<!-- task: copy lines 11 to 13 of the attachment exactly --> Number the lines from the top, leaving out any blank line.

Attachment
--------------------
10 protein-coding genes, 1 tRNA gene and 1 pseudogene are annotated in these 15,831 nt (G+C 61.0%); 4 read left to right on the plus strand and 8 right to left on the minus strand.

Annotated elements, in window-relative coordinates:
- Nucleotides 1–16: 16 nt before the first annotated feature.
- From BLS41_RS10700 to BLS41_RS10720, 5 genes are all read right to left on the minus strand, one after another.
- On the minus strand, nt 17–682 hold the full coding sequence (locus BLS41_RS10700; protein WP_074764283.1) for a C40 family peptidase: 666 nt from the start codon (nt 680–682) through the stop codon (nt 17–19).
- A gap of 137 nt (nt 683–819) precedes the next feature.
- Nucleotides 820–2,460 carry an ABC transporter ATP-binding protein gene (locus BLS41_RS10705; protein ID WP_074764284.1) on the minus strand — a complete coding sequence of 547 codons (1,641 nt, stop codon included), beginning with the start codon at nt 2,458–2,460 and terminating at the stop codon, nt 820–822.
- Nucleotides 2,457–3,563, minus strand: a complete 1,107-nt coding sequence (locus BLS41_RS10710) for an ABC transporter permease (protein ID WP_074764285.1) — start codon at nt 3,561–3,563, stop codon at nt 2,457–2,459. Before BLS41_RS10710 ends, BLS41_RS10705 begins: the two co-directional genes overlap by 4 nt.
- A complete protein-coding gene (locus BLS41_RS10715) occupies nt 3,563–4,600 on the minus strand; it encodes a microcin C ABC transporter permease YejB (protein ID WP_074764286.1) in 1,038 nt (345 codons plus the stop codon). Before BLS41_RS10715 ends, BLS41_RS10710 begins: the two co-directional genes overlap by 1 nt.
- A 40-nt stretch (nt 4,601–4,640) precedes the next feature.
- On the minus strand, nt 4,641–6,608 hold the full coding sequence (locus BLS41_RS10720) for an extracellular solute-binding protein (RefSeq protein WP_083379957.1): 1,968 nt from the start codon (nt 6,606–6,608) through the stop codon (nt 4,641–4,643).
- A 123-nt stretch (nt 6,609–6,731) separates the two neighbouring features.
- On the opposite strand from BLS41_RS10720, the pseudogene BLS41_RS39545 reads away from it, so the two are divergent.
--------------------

- On the minus strand, nt 4,641–6,608 hold the full coding sequence (locus BLS41_RS10720) for an extracellular solute-binding protein (RefSeq protein WP_083379957.1): 1,968 nt from the start codon (nt 6,606–6,608) through the stop codon (nt 4,641–4,643).
- A 123-nt stretch (nt 6,609–6,731) separates the two neighbouring features.
- On the opposite strand from BLS41_RS10720, the pseudogene BLS41_RS39545 reads away from it, so the two are divergent.